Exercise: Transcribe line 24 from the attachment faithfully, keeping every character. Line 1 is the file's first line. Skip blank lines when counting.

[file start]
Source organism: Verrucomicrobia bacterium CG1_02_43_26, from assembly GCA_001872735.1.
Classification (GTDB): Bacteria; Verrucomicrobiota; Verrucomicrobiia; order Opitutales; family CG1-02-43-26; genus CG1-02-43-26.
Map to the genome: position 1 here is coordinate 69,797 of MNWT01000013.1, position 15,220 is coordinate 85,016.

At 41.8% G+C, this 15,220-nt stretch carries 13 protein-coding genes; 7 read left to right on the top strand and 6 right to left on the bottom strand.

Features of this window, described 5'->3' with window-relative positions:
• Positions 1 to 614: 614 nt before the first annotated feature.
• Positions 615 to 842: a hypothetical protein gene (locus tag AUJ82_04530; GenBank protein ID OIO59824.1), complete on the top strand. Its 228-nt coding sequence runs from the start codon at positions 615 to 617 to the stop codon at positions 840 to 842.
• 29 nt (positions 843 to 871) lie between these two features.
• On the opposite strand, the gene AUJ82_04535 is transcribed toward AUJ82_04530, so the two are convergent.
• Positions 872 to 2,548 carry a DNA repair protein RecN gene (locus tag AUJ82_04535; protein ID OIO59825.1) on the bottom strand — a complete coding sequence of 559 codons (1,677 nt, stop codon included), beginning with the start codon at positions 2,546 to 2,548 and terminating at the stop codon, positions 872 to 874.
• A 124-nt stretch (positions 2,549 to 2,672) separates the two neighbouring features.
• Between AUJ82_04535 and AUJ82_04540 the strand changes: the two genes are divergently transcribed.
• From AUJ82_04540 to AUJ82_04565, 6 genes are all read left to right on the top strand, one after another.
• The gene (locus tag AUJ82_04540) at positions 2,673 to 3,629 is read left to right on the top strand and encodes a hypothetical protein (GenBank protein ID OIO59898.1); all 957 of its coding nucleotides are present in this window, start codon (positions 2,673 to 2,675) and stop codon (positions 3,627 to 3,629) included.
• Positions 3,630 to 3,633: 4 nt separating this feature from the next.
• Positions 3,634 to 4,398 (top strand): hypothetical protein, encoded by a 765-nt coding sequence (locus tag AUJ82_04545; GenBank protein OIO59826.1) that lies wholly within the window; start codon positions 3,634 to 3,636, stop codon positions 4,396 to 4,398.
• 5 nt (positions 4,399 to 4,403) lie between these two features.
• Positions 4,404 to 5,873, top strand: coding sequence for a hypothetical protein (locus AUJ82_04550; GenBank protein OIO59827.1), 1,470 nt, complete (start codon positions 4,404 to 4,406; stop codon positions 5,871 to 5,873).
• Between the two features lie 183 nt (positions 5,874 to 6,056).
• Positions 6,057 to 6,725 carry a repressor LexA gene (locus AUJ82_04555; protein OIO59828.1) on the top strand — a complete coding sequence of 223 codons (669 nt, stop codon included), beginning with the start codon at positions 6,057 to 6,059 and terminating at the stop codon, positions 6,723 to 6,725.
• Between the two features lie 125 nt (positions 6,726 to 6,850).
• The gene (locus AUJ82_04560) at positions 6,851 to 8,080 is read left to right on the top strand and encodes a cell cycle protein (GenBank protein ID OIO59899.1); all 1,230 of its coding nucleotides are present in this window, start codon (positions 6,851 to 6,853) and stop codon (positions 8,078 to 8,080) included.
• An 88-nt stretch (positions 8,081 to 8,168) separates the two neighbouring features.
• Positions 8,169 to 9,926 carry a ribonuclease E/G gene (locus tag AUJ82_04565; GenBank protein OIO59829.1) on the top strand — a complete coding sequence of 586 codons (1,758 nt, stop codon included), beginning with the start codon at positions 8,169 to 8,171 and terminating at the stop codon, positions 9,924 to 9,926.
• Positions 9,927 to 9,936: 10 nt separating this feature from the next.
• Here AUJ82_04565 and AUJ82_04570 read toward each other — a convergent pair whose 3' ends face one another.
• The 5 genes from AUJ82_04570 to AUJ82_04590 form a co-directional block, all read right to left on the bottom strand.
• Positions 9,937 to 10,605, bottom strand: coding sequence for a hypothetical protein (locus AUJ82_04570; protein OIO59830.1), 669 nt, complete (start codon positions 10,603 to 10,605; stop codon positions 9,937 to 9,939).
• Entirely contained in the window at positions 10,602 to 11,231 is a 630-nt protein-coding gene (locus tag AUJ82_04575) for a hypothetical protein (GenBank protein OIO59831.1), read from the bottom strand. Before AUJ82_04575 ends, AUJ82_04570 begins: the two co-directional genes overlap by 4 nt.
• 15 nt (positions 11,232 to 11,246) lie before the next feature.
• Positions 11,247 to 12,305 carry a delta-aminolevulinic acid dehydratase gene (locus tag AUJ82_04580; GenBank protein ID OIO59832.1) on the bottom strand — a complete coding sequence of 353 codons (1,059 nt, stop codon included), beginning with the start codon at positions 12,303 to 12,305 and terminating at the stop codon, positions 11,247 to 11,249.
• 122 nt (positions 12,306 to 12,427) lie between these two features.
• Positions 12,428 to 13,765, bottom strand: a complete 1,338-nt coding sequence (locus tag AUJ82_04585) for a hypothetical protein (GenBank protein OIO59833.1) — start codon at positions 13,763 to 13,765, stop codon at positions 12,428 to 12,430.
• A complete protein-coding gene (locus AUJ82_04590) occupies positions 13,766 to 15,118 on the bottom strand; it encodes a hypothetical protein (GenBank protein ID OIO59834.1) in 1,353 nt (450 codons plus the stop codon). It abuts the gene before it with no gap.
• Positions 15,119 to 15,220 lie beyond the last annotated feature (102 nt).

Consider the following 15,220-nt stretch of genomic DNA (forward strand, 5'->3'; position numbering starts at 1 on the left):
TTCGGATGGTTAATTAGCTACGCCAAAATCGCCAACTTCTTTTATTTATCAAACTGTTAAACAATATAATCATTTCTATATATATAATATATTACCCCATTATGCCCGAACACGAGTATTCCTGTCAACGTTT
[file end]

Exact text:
• Positions 8,169 to 9,926 carry a ribonuclease E/G gene (locus tag AUJ82_04565; GenBank protein OIO59829.1) on the top strand — a complete coding sequence of 586 codons (1,758 nt, stop codon included), beginning with the start codon at positions 8,169 to 8,171 and terminating at the stop codon, positions 9,924 to 9,926.